The Workgroup for Electronic Data Interchange (WEDI), disconcerted by the responses of physicians to its eleventh ICD-10 readiness survey, used those results to make recommendations to HHS.
The survey showed that physicians are behind hospitals and health systems in their preparations for the ICD-10 transition. Almost 25% of physicians don’t think they’ll be ready in time for the ICD-10 deadline on Oct. 1, 2015. “Without a dedicated and aggressive effort to complete implementation activities in the time remaining, this lack of readiness may lead to disruption in claims processing,” said Jim Daley, WEDI ICD-10 Workgroup co-chair, in a WEDI release.
HHS created WEDI in 1991 to improve health information exchange efforts. The group carries weight, as the HIPAA regulations designated WEDI as an HHS adviser in 1996.
WEDI is urging HHS to take the following actions to make the ICD-10 transition more manageable for the healthcare industry:
- HHS must be fully open in providing information about the ICD-10 preparedness of state Medicaid agencies
- The ICD-10 ombudsman promised by CMS should be appointed before the ICD-10 implementation date
- ICD-10 go-live support should rely on the WEDI and CMS implementation support program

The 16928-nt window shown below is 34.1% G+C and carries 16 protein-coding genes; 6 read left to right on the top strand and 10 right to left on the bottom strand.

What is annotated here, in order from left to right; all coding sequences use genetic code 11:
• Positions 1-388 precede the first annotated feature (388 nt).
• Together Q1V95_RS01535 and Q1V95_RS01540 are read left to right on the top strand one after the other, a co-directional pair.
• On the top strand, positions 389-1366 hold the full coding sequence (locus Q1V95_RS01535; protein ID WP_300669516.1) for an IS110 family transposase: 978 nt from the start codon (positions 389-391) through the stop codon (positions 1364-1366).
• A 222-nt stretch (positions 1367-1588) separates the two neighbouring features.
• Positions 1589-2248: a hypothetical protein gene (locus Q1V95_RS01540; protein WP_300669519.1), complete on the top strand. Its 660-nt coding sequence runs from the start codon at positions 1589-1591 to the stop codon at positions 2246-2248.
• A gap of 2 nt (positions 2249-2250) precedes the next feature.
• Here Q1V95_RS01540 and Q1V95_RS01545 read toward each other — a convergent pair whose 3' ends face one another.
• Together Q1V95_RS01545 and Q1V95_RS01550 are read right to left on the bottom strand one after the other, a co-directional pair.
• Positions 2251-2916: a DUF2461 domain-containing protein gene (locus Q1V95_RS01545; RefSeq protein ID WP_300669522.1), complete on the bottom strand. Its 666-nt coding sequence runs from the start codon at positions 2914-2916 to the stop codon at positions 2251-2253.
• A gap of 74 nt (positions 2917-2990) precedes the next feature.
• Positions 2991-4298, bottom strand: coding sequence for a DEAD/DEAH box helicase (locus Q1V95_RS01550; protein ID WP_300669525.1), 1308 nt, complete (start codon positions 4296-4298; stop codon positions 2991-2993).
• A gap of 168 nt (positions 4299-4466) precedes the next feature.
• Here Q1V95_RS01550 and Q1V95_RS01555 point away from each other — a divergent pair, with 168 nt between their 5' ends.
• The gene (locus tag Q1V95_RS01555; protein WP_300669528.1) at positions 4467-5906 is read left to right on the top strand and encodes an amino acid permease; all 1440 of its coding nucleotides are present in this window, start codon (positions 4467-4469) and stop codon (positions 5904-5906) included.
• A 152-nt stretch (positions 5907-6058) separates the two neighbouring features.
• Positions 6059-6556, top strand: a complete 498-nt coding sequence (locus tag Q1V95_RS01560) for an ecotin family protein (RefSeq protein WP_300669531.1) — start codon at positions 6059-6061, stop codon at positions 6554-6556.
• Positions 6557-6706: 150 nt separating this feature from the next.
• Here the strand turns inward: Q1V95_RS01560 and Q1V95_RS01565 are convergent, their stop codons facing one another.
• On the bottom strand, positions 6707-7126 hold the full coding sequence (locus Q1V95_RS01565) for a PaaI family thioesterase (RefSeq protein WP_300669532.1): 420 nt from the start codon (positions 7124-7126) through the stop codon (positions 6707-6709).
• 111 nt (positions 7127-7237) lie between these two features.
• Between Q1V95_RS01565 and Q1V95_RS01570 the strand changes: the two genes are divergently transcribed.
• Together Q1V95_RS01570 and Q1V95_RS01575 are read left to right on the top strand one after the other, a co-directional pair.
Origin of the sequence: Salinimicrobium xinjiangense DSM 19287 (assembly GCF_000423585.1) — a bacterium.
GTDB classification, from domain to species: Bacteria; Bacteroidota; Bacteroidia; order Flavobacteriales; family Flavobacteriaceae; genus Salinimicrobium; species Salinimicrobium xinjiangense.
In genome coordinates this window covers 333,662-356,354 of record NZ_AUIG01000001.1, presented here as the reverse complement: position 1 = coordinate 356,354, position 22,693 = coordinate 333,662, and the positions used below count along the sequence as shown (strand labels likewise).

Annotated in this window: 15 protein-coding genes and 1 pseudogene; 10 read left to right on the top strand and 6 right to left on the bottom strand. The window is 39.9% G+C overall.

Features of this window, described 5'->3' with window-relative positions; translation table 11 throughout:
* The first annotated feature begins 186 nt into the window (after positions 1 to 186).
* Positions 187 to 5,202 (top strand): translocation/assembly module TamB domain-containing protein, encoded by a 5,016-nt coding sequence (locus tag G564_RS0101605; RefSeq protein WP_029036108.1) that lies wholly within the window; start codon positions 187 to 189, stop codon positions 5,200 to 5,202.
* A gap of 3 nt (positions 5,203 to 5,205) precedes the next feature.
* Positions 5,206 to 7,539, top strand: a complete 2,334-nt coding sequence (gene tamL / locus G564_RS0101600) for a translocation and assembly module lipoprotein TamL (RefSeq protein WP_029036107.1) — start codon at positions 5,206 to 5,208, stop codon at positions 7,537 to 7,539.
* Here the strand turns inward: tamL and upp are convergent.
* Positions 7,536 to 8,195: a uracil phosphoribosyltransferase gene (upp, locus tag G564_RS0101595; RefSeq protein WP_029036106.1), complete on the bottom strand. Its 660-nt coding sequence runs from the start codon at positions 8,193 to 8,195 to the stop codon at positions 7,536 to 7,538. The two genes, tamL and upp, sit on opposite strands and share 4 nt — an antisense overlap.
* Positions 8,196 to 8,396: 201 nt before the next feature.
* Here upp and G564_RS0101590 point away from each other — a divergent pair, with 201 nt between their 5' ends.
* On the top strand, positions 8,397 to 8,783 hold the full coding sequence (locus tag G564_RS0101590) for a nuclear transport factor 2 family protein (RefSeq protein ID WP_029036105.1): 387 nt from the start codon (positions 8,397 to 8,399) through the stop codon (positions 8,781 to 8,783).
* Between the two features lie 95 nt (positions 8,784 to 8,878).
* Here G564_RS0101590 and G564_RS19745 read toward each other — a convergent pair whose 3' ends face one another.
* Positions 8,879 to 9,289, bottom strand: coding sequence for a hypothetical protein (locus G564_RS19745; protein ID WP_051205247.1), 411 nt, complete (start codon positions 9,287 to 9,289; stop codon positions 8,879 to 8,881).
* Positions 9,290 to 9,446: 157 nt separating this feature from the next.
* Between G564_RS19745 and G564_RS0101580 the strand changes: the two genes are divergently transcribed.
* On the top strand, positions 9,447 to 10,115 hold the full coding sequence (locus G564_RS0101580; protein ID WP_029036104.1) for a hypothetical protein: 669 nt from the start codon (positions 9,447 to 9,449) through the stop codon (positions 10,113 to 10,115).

- HHS should contact providers to see if they need assistance complying with current local coverage determination codes, which cipher healthcare services eligible for Medicare benefits
In 2013, WEDI and CMS announced the establishment of the ICD-10 Implementation Success Initiative. Other participating organizations include AHIMA, American Health Information Management Association, America’s Health Insurance Plans and the Blue Cross Blue Shield Association. Those organizations teamed up to help the entire healthcare industry move from ICD-9 to ICD-10 codes.
Just as CMS and WEDI are united by ICD-10, so are CMS and the American Medical Association (AMA). CMS officially agreed to the AMA’s request to appoint an ICD-10 ombudsman in a recent announcement of an ICD-10-focused partnership between the two groups. The AMA and CMS declared they will cooperate in performing onsite coding training, offering online webinars and publishing other educational material.